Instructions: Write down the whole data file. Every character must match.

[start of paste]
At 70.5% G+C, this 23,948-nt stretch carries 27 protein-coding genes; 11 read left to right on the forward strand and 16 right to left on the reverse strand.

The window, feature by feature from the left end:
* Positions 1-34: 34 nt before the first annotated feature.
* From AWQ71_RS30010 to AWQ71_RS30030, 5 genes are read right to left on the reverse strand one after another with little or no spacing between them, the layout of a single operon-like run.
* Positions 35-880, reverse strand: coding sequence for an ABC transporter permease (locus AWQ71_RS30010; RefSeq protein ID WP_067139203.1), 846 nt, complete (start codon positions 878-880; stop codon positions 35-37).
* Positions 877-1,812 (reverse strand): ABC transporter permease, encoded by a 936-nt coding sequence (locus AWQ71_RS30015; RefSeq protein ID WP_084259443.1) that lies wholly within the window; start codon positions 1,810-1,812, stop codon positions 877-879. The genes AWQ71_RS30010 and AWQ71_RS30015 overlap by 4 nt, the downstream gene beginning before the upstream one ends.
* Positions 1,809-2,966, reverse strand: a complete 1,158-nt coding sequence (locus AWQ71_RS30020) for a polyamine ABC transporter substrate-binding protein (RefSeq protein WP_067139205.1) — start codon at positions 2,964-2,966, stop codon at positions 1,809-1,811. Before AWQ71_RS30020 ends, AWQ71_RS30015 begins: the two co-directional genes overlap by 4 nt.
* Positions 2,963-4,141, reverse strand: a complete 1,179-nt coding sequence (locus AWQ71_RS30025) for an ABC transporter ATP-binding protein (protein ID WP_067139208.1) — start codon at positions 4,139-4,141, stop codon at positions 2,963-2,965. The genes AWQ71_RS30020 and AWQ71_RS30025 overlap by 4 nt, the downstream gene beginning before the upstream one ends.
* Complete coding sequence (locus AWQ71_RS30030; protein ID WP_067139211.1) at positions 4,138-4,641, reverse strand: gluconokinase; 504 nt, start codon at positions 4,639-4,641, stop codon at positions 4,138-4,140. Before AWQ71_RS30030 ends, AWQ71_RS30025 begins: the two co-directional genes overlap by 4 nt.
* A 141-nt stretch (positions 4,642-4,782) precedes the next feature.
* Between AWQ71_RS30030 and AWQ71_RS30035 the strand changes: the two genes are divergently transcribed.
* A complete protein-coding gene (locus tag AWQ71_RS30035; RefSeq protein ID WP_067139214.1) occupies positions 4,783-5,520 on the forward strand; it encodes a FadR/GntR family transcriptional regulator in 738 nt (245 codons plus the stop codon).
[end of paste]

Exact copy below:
At 70.5% G+C, this 23,948-nt stretch carries 27 protein-coding genes; 11 read left to right on the forward strand and 16 right to left on the reverse strand.

The window, feature by feature from the left end:
* Positions 1-34: 34 nt before the first annotated feature.
* From AWQ71_RS30010 to AWQ71_RS30030, 5 genes are read right to left on the reverse strand one after another with little or no spacing between them, the layout of a single operon-like run.
* Positions 35-880, reverse strand: coding sequence for an ABC transporter permease (locus AWQ71_RS30010; RefSeq protein ID WP_067139203.1), 846 nt, complete (start codon positions 878-880; stop codon positions 35-37).
* Positions 877-1,812 (reverse strand): ABC transporter permease, encoded by a 936-nt coding sequence (locus AWQ71_RS30015; RefSeq protein ID WP_084259443.1) that lies wholly within the window; start codon positions 1,810-1,812, stop codon positions 877-879. The genes AWQ71_RS30010 and AWQ71_RS30015 overlap by 4 nt, the downstream gene beginning before the upstream one ends.
* Positions 1,809-2,966, reverse strand: a complete 1,158-nt coding sequence (locus AWQ71_RS30020) for a polyamine ABC transporter substrate-binding protein (RefSeq protein WP_067139205.1) — start codon at positions 2,964-2,966, stop codon at positions 1,809-1,811. Before AWQ71_RS30020 ends, AWQ71_RS30015 begins: the two co-directional genes overlap by 4 nt.
* Positions 2,963-4,141, reverse strand: a complete 1,179-nt coding sequence (locus AWQ71_RS30025) for an ABC transporter ATP-binding protein (protein ID WP_067139208.1) — start codon at positions 4,139-4,141, stop codon at positions 2,963-2,965. The genes AWQ71_RS30020 and AWQ71_RS30025 overlap by 4 nt, the downstream gene beginning before the upstream one ends.
* Complete coding sequence (locus AWQ71_RS30030; protein ID WP_067139211.1) at positions 4,138-4,641, reverse strand: gluconokinase; 504 nt, start codon at positions 4,639-4,641, stop codon at positions 4,138-4,140. Before AWQ71_RS30030 ends, AWQ71_RS30025 begins: the two co-directional genes overlap by 4 nt.
* A 141-nt stretch (positions 4,642-4,782) precedes the next feature.
* Between AWQ71_RS30030 and AWQ71_RS30035 the strand changes: the two genes are divergently transcribed.
* A complete protein-coding gene (locus tag AWQ71_RS30035; RefSeq protein ID WP_067139214.1) occupies positions 4,783-5,520 on the forward strand; it encodes a FadR/GntR family transcriptional regulator in 738 nt (245 codons plus the stop codon).